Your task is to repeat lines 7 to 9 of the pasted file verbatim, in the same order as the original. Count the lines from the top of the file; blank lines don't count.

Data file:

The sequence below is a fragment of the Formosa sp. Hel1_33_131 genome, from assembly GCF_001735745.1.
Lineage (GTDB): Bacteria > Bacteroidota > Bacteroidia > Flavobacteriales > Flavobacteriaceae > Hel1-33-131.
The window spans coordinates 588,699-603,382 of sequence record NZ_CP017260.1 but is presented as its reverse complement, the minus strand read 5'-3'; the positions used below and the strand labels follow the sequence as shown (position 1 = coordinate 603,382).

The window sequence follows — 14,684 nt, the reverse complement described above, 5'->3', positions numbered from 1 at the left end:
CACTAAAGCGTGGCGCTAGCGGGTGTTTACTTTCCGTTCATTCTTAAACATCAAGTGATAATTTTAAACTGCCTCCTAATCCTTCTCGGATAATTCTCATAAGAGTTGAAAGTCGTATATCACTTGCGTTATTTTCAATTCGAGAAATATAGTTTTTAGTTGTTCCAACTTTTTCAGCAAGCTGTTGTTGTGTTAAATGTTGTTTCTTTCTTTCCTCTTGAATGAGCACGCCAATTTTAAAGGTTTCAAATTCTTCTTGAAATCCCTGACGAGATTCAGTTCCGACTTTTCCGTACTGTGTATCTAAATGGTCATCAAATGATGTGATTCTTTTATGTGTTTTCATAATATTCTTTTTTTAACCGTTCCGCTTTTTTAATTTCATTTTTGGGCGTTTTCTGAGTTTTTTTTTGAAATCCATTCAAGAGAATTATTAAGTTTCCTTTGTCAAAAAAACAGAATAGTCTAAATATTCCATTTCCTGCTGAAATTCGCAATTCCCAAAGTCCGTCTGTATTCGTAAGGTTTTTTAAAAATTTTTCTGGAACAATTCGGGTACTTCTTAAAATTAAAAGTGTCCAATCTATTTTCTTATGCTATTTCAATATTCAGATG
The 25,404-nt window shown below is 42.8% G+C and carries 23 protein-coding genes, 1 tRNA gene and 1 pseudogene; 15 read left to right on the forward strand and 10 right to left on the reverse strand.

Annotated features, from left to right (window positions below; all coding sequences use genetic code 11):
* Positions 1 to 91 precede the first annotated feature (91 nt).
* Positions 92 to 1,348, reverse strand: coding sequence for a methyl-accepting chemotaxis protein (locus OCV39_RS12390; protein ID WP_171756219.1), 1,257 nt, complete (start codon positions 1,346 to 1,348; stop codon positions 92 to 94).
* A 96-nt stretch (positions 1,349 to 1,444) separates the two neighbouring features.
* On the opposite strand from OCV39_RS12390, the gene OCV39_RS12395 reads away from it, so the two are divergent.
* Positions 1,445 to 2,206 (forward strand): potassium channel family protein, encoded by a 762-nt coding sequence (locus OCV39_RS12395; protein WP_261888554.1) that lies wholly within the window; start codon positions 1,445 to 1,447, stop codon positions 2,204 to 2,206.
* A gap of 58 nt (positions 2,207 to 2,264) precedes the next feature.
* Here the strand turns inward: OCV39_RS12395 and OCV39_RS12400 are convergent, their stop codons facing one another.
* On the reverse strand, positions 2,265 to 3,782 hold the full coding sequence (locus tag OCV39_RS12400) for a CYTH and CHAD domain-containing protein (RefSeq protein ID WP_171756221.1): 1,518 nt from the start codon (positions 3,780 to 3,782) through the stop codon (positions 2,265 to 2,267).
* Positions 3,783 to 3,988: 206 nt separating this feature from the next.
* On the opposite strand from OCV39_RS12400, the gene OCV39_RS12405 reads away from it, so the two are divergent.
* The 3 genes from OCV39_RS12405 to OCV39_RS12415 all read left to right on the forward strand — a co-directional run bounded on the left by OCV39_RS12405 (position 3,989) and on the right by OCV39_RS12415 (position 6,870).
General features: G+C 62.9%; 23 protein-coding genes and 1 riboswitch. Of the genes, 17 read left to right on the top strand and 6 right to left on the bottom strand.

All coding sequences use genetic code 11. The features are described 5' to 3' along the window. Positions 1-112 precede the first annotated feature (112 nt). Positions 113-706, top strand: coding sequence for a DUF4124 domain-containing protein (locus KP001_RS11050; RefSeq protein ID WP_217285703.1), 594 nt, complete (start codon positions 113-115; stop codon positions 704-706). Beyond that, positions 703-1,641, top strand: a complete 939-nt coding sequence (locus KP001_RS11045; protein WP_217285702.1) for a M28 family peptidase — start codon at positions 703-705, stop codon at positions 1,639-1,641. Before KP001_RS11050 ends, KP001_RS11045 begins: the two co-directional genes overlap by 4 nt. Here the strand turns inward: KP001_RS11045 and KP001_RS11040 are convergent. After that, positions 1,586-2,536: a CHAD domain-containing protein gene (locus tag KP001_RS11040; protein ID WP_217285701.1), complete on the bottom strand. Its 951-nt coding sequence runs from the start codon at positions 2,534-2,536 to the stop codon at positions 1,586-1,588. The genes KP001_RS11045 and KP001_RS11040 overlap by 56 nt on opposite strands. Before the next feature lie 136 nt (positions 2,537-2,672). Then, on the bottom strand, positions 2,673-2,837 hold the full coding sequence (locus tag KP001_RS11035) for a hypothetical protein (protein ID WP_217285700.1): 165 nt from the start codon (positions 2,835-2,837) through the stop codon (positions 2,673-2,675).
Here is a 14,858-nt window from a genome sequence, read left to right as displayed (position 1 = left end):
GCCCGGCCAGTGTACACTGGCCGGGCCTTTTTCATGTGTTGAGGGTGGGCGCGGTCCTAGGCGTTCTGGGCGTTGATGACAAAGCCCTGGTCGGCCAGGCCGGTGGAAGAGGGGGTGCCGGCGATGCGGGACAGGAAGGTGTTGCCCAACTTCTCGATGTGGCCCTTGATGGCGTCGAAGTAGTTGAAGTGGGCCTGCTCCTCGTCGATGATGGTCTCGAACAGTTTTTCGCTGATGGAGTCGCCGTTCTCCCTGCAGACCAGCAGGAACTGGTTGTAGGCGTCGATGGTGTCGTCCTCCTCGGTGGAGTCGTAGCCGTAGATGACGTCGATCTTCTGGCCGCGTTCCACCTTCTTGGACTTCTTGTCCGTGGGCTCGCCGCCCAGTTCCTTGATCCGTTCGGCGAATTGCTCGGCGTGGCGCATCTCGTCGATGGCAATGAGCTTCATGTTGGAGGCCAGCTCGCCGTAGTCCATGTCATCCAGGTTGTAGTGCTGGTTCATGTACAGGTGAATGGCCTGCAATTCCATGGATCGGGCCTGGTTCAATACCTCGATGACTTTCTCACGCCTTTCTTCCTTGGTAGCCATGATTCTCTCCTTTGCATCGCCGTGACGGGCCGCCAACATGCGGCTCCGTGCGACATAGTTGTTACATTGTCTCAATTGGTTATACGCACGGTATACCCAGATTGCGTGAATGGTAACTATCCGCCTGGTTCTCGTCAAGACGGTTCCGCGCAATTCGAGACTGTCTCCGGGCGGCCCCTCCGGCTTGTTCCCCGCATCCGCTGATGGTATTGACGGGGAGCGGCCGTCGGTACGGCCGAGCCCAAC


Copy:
Annotated features, from left to right (window positions below; all coding sequences use genetic code 11):
* Positions 1 to 91 precede the first annotated feature (91 nt).
* Positions 92 to 1,348, reverse strand: coding sequence for a methyl-accepting chemotaxis protein (locus OCV39_RS12390; protein ID WP_171756219.1), 1,257 nt, complete (start codon positions 1,346 to 1,348; stop codon positions 92 to 94).